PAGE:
Research shows food contaminants are responsible for metabolic changes in obese mice

In order to get a better understanding of these effects, researchers from the Inserm cardiovascular, metabolism, diabetology and nutrition unit introduced a "cocktail" of contaminants mixed with low doses of dioxin, PCB, bisphenol A and phtalates into the feeding of mice that had already been rendered obese by a high-fat diet. [More]
Exposure to Agent Orange may increase risk of developing lethal forms of prostate cancer

Exposure to Agent Orange may increase risk of developing lethal forms of prostate cancer

A new analysis has found a link between exposure to Agent Orange and lethal forms of prostate cancer among US Veterans. Published early online in CANCER, a peer-reviewed journal of the American Cancer Society, the findings suggest that Agent Orange exposure history should be incorporated into prostate screening decisions for Veterans. [More]
Organic pollutants increase nephropathy risk in diabetes

Organic pollutants increase nephropathy risk in diabetes

Individuals with diabetes may reduce their risk for developing nephropathy if they minimize their exposure to persistent organic pollutants, suggest researchers. [More]
Researchers analyze more than 60 brands of cheese available in supermarkets for pollutants

Researchers analyze more than 60 brands of cheese available in supermarkets for pollutants

Researchers at the University of Las Palmas de Gran Canaria (Spain) have analysed more than 60 brands of cheese commonly available in supermarkets. The concentration of organochloride contaminants in the majority of the samples was lower than levels set by European legislation, but in a few cases it was higher. [More]
Preschool children particularly vulnerable to food-borne toxins

Preschool children particularly vulnerable to food-borne toxins

In a sobering study published in the journal Environmental Health, researchers at UC Davis and UCLA measured food-borne toxin exposure in children and adults by pinpointing foods with high levels of toxic compounds and determining how much of these foods were consumed. [More]
Consuming fish with environmental pollutants can increase risk of cardiovascular diseases

Consuming fish with environmental pollutants can increase risk of cardiovascular diseases

Eat fish, but avoid fish with the most pollutants. This is the conclusion drawn by a group of researchers at Umeå University in Sweden after having weighed the risks of mercury content against the advantages of healthful fatty acids. The work was done as part of an international collaborative effort. [More]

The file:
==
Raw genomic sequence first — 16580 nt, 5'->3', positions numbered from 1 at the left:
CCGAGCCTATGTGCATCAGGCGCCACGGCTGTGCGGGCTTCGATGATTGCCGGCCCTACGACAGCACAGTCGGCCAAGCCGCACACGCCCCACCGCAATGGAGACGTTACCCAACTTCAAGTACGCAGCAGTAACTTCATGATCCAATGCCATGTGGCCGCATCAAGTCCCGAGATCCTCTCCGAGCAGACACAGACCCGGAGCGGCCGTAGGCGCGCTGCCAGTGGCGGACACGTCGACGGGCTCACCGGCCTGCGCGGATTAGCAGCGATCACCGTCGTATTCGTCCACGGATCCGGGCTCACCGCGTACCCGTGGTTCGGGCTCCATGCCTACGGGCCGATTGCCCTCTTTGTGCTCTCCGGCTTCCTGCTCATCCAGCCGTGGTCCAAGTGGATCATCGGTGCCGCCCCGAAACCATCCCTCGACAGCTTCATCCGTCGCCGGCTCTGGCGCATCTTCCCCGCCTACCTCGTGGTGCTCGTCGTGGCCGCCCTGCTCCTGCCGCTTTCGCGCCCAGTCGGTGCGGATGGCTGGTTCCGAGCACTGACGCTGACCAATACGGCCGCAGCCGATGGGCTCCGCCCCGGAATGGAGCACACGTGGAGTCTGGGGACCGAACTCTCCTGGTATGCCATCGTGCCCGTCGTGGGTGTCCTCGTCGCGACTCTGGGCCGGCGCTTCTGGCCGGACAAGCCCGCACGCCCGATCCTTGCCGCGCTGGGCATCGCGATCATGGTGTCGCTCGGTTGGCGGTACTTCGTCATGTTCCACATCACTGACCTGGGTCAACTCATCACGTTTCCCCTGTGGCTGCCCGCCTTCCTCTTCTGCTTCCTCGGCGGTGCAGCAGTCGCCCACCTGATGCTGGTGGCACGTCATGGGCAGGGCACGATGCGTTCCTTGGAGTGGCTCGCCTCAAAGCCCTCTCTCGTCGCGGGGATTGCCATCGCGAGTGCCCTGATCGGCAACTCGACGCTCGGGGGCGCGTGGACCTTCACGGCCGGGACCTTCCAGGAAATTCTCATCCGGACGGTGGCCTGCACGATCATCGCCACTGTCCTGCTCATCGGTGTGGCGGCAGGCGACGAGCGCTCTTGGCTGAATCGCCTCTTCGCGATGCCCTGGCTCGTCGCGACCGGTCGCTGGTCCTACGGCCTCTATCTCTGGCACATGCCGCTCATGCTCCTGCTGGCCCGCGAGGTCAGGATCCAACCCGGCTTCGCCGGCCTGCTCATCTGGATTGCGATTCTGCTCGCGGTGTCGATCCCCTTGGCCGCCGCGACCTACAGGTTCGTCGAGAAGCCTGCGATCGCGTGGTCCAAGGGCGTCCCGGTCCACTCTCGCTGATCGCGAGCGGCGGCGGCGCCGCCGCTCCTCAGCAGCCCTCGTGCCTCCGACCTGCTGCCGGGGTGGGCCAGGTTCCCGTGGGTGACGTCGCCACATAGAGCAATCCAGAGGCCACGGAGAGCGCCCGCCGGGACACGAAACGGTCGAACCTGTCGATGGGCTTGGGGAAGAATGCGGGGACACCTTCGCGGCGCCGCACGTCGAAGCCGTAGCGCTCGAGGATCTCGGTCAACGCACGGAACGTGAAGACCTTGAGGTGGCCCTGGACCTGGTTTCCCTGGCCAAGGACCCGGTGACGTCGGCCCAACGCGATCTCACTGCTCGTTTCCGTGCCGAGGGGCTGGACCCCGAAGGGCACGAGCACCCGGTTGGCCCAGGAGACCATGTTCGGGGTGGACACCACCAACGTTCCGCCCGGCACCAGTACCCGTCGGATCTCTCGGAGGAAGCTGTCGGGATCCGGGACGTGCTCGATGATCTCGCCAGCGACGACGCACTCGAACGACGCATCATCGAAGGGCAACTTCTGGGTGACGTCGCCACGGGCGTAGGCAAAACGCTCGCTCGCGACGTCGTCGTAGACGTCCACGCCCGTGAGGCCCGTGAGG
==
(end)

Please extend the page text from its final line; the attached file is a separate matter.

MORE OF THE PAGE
Study shows how PCBs could add to autism risk

Study shows how PCBs could add to autism risk

New research from UC Davis and Washington State University shows that PCBs, or polychlorinated biphenyls, launch a cellular chain of events that leads to an overabundance of dendrites - the filament-like projections that conduct electrochemical signals between neurons - and disrupts normal patterns of neuronal connections in the brain. [More]
Negative effects of environmental toxicants can pass across generations

Negative effects of environmental toxicants can pass across generations

A Washington State University researcher has demonstrated that a variety of environmental toxicants can have negative effects on not just an exposed animal but the next three generations of its offspring. [More]
Clear link between male subfertility and lower risk of prostate cancer

Clear link between male subfertility and lower risk of prostate cancer

Involuntary childlessness owing to reduced fertility is a concern for many men. However, these men do have one advantage - they run a significantly lower risk of suffering from prostate cancer. Researchers are interested in whether this phenomenon could be used in the fight against cancer. [More]
Scientists discover new metabolic pathway which makes gliomas more aggressive

Scientists discover new metabolic pathway which makes gliomas more aggressive

A research alliance of Heidelberg University Hospital and the German Cancer Research Center, jointly with colleagues of the Helmholtz Center for Environmental Research in Leipzig, have discovered a new metabolic pathway which makes malignant brain tumors (gliomas) more aggressive and weakens patients' immune systems. [More]